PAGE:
Studying medicine in MSU’s College of Osteopathic Medicine, graduate student Tomoyasu Higashimoto hasn’t recognized much diversity among his classmates, but that might change in the future thanks to a $1.1 million federal grant an MSU professor has received from the National Institutes of Health.
In an effort to promote a greater representation of students from racial, ethnic and socioeconomic minorities in MSU’s College of Human Medicine, Elahe Crockett, an associate professor in the Department of Medicine, is creating a program for underrepresented students, known as the Research Program to Increase Diversity in Health Researchers.
The university was awarded the grant in July to create the program, which aims to sponsor minority students and promote their involvement with research opportunities on campus as a way to interest them in pursuing a degree in the medical field. The research will center on cardiovascular studies.
The program is using the fall semester as a recruitment period to fill 16 MSU student spots before the program officially begins this spring.
Four of the students will be undergraduates, while the other 12 will consist of health professional students from veterinary, nursing, public health and other medical fields.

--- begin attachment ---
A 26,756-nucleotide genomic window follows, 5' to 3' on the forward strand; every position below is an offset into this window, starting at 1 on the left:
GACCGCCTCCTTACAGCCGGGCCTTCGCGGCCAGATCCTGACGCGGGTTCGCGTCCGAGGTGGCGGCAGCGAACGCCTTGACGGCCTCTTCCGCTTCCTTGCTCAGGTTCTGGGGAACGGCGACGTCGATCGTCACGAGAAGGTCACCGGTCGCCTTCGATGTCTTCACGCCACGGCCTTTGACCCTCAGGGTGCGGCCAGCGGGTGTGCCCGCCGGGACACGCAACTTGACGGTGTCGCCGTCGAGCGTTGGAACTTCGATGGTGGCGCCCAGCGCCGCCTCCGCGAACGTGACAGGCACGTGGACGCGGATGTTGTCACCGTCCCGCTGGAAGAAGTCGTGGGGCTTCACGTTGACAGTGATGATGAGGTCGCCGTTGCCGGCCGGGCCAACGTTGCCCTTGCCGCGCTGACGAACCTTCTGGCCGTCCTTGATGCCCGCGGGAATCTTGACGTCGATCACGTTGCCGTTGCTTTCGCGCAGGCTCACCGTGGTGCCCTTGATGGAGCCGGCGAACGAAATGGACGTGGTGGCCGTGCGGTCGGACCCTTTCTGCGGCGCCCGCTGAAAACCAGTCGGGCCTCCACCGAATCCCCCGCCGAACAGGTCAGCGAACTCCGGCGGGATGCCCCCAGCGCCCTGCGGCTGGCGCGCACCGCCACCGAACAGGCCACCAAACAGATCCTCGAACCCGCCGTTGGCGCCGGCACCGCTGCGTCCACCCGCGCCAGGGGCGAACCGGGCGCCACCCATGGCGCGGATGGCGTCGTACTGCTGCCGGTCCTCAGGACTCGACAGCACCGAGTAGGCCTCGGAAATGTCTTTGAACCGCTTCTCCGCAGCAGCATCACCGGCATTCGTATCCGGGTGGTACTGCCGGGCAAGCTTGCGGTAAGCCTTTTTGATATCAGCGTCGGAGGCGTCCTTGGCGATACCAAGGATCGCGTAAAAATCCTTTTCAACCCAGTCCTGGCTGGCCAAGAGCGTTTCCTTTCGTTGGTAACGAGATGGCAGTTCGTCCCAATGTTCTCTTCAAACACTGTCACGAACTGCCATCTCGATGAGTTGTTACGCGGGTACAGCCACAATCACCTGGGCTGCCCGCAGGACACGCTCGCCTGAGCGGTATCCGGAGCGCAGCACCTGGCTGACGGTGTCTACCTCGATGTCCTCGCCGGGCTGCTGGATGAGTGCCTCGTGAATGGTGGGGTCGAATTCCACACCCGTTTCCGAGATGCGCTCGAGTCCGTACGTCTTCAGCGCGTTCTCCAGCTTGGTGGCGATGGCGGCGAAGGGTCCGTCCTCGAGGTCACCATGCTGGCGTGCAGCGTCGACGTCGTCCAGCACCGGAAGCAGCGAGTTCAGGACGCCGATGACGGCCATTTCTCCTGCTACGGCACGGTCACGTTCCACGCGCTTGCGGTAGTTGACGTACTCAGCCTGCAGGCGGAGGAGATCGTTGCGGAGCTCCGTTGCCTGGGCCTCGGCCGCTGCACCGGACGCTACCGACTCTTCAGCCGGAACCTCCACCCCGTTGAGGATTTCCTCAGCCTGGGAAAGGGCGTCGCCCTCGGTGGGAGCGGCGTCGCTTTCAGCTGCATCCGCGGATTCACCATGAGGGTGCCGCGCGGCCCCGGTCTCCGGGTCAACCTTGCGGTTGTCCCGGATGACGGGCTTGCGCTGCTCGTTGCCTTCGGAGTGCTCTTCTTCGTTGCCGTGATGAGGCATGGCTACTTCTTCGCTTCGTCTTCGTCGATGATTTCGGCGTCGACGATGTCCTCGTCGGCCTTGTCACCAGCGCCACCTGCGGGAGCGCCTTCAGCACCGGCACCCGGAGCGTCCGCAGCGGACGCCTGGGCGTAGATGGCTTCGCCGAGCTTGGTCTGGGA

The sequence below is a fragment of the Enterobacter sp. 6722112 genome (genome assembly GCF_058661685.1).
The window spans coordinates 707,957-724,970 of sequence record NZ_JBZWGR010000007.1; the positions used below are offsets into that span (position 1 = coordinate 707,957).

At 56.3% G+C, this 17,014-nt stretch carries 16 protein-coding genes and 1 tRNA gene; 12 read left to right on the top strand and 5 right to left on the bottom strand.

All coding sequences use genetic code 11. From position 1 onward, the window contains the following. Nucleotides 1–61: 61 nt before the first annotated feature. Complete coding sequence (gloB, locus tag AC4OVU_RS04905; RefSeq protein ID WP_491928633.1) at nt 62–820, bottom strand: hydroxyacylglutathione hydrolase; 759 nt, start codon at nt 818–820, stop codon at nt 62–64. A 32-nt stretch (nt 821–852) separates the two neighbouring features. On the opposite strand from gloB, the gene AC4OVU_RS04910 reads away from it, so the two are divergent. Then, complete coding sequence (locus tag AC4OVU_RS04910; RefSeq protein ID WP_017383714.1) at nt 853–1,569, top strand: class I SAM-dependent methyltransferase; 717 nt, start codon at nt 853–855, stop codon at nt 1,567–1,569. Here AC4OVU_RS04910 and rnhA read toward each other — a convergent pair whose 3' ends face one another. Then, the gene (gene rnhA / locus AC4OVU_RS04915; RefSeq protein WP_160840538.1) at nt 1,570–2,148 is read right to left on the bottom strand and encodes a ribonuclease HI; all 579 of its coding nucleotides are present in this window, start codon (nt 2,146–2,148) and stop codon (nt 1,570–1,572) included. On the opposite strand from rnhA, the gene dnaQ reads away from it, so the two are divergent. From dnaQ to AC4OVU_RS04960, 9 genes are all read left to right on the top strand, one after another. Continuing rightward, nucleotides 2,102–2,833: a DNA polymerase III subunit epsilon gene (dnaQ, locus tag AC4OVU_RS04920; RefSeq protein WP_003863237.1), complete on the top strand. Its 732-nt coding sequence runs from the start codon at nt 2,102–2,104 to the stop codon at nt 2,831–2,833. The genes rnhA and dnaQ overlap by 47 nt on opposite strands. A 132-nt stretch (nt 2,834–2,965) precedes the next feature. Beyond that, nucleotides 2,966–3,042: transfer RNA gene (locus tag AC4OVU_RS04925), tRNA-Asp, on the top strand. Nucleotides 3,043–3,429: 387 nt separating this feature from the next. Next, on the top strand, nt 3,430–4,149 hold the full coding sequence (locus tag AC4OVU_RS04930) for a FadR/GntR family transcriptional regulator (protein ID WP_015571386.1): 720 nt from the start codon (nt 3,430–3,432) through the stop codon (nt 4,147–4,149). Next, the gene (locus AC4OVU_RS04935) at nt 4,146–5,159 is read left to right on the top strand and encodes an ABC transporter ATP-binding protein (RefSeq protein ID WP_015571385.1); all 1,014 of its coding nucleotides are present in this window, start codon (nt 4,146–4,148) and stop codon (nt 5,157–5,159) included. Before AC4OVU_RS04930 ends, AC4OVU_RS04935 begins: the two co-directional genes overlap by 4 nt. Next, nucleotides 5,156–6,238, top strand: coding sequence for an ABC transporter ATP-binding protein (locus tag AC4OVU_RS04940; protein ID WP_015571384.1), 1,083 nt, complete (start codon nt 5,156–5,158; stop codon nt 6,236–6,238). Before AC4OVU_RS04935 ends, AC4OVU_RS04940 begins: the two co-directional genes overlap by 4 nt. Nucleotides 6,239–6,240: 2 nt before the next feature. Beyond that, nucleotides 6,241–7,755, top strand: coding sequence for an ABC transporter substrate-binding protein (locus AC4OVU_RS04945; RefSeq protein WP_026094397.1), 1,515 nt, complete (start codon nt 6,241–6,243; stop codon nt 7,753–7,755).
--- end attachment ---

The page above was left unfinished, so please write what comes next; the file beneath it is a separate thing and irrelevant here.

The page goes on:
Next semester, the selected students will participate in a medical research training course, in which part of their tuition will be covered by the grant. Then, during the summer, the students will engage in hands-on research in laboratories while receiving stipends in addition to money for food and housing, Crockett said. There also is potential for off-campus research, she said.
As a minority herself, Crockett, who is Persian, said she dealt with a number of difficulties as a medical student because of her background, including a lack of familiarity with the resources available to her.
“Language was always a barrier, so I had to work twice as hard,” she said. “I did it, but I know it’s not very easy.”
Francesca Dwamena, a professor in the Department of Medicine, is teaming up with Crockett as the program’s co-investigator and will serve as a mentor to the students in addition to organizing workshops and lectures.
Although Dwamena said the department of medicine has done a lot to boost minority involvement, there’s still work to be done.
“Even with this program, I still think there’s underrepresentation,” she said.
“Any program that exposes these students to the research really enhances and bridges the opportunity gap.”
Higashimoto said he believes creating additional opportunities for students to interact with people from various backgrounds will prepare them for work after college.
“I think it will be good preparation for medical students to be exposed to people of different cultures early on, at least during training,” he said.
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